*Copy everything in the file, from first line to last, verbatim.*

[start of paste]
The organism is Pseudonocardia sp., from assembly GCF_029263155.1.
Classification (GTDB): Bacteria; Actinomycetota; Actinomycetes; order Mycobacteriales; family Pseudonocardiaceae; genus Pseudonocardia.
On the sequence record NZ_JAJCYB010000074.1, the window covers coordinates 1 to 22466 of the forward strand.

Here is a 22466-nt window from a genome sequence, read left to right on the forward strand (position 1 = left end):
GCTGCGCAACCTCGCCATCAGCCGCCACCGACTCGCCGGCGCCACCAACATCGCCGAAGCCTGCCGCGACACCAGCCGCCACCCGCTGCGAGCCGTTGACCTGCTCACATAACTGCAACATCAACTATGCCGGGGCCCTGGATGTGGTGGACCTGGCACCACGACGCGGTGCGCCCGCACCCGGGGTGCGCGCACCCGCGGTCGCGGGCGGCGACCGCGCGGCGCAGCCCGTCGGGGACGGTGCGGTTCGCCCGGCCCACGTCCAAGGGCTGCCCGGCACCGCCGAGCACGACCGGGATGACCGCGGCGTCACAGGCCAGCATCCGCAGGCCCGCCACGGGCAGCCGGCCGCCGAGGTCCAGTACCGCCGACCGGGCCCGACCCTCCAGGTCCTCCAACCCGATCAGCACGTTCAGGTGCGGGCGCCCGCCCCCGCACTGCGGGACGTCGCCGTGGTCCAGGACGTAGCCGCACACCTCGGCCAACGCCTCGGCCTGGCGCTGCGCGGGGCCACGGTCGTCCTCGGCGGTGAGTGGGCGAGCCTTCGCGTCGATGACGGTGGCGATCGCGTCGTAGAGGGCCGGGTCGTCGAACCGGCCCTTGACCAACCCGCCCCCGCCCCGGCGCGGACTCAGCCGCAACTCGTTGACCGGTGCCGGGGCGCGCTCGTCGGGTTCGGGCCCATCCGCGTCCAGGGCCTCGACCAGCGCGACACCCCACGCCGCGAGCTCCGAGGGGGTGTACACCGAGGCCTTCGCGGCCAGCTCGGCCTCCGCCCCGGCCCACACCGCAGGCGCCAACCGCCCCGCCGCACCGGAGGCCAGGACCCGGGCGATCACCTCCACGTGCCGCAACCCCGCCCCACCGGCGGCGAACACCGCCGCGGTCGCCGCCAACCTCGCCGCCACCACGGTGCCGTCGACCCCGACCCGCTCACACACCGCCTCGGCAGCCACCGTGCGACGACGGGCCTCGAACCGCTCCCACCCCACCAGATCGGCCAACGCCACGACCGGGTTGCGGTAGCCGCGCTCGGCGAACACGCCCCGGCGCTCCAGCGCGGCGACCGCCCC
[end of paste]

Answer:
The organism is Pseudonocardia sp., from assembly GCF_029263155.1.
Classification (GTDB): Bacteria; Actinomycetota; Actinomycetes; order Mycobacteriales; family Pseudonocardiaceae; genus Pseudonocardia.
On the sequence record NZ_JAJCYB010000074.1, the window covers coordinates 1 to 22466 of the forward strand.

Here is a 22466-nt window from a genome sequence, read left to right on the forward strand (position 1 = left end):
GCTGCGCAACCTCGCCATCAGCCGCCACCGACTCGCCGGCGCCACCAACATCGCCGAAGCCTGCCGCGACACCAGCCGCCACCCGCTGCGAGCCGTTGACCTGCTCACATAACTGCAACATCAACTATGCCGGGGCCCTGGATGTGGTGGACCTGGCACCACGACGCGGTGCGCCCGCACCCGGGGTGCGCGCACCCGCGGTCGCGGGCGGCGACCGCGCGGCGCAGCCCGTCGGGGACGGTGCGGTTCGCCCGGCCCACGTCCAAGGGCTGCCCGGCACCGCCGAGCACGACCGGGATGACCGCGGCGTCACAGGCCAGCATCCGCAGGCCCGCCACGGGCAGCCGGCCGCCGAGGTCCAGTACCGCCGACCGGGCCCGACCCTCCAGGTCCTCCAACCCGATCAGCACGTTCAGGTGCGGGCGCCCGCCCCCGCACTGCGGGACGTCGCCGTGGTCCAGGACGTAGCCGCACACCTCGGCCAACGCCTCGGCCTGGCGCTGCGCGGGGCCACGGTCGTCCTCGGCGGTGAGTGGGCGAGCCTTCGCGTCGATGACGGTGGCGATCGCGTCGTAGAGGGCCGGGTCGTCGAACCGGCCCTTGACCAACCCGCCCCCGCCCCGGCGCGGACTCAGCCGCAACTCGTTGACCGGTGCCGGGGCGCGCTCGTCGGGTTCGGGCCCATCCGCGTCCAGGGCCTCGACCAGCGCGACACCCCACGCCGCGAGCTCCGAGGGGGTGTACACCGAGGCCTTCGCGGCCAGCTCGGCCTCCGCCCCGGCCCACACCGCAGGCGCCAACCGCCCCGCCGCACCGGAGGCCAGGACCCGGGCGATCACCTCCACGTGCCGCAACCCCGCCCCACCGGCGGCGAACACCGCCGCGGTCGCCGCCAACCTCGCCGCCACCACGGTGCCGTCGACCCCGACCCGCTCACACACCGCCTCGGCAGCCACCGTGCGACGACGGGCCTCGAACCGCTCCCACCCCACCAGATCGGCCAACGCCACGACCGGGTTGCGGTAGCCGCGCTCGGCGAACACGCCCCGGCGCTCCAGCGCGGCGACCGCCCC